Zielinski's complaint mentions Zielinski had filed a grievance against defendant Homoki in January 2007, protesting Homoki's promotion. That grievance was "unresolved" on May 6, 2007.

Following the events that form the basis of Zielinski's complaint and the city's subsequent termination of his employment, a collective bargaining arbitration occurred, and an opinion was written. See Exhibit A, at 2-3, 11 to Defendants' Motion to Dismiss. This opinion provides additional details about the May 5, 2007 and May 6, 2007 events. First, Zielinski made several phone calls from his cell phone to Northampton County 911. The arbitrator stated,

While on Smith Avenue, Officer Zielinski tried to call his girlfriend on his cell phone. Repeatedly, his phone reached Northampton County 911. He told the dispatcher that his cell phone was broken and was defaulting to 911. A short time later, he reiterated this to Officer Celia. He did give his first and last name to the dispatcher on the first call. However, the dispatcher instructed him to lock his keyboard, which Officer Zielinski did not do. Instead, he continued to use his phone causing him again to call the 911 center. In the last call, he refused to give his last name to the dispatcher. On the 911 center audiotape, he was audibly confused and intoxicated. Id. at 2.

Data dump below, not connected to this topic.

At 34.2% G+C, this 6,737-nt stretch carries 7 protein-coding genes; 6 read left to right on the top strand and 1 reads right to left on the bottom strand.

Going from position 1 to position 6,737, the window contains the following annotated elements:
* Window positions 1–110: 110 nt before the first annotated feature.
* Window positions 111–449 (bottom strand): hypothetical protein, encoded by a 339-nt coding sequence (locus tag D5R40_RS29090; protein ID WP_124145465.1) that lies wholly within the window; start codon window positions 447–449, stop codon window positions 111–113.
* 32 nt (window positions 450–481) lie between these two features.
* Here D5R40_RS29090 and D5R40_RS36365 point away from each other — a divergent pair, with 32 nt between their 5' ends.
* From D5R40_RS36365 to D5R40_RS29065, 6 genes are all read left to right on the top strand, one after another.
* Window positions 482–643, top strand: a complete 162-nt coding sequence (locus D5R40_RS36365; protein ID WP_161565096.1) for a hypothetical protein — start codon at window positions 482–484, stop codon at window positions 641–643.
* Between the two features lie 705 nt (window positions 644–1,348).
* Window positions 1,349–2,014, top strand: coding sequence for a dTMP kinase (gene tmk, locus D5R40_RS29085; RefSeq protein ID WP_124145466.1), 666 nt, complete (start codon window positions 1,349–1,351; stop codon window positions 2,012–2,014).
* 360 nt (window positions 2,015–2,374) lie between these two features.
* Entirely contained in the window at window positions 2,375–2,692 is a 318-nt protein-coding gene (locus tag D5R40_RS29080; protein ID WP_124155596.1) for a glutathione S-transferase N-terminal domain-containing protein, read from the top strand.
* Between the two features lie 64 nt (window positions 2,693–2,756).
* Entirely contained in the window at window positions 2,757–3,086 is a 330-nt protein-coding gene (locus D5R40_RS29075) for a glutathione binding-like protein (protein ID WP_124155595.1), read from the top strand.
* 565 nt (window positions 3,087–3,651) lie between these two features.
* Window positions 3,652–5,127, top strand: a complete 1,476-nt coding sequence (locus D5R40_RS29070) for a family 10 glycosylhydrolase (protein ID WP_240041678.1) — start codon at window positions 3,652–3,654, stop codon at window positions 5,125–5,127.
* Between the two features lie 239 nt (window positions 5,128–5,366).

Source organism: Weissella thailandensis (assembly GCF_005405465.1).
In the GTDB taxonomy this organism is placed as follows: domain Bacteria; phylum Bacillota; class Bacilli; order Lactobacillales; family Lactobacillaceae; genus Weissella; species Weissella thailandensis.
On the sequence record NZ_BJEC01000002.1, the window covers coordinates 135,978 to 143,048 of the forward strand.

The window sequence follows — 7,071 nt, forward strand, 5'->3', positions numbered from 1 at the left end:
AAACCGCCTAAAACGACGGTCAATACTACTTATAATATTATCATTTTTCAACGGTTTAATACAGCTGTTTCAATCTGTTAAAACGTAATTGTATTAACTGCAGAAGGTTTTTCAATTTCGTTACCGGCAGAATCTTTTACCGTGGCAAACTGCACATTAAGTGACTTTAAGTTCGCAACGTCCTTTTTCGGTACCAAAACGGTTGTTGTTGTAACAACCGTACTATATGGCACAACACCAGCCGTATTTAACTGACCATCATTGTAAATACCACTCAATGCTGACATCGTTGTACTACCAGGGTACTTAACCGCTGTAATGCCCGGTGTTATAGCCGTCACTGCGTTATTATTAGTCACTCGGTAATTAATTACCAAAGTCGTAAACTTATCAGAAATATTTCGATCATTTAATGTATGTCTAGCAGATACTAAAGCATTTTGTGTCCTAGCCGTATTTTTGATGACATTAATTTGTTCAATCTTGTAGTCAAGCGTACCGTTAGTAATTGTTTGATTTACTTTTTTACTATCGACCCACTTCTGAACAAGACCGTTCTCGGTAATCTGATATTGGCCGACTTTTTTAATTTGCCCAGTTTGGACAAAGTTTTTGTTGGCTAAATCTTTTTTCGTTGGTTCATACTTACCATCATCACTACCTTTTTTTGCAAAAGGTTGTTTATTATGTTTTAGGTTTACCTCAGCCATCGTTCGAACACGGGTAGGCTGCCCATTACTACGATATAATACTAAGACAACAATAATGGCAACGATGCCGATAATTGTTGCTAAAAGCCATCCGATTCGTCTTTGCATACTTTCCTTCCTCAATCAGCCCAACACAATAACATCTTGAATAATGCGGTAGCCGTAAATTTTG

Second, although Zielinski was "scheduled to begin his normal shift at 7:00 a.m. on May 6, 2007," on the evening of May 5, 2007 he had "had dinner with his girlfriend and then went to a bar for several hours where he consumed a significant amount of alcohol . . . then had an upsetting argument with his girlfriend at her residence . . . [and] decided to return to a bar to drink more alcohol." See Ex. A at 2. "A little after 1:00 a.m. . . . [he] stopped in front of the police station in downtown Easton. He used the public police telephone to reach a dispatcher for the purpose of calling in 'sick' for his shift, which was to commence in about six hours." Id. at 2-3.

Third, the Wawa at which Zielinski was observed by his fellow officers was on College Hill. The arbitrator stated that on a weekend night, Zielinski "could hardly have chosen a more inappropriate location. It is frequented by young people, including Lafayette students. He had the classic signs of intoxication, as well as dried blood on his forehead and mulch on his clothing." Id. at 12.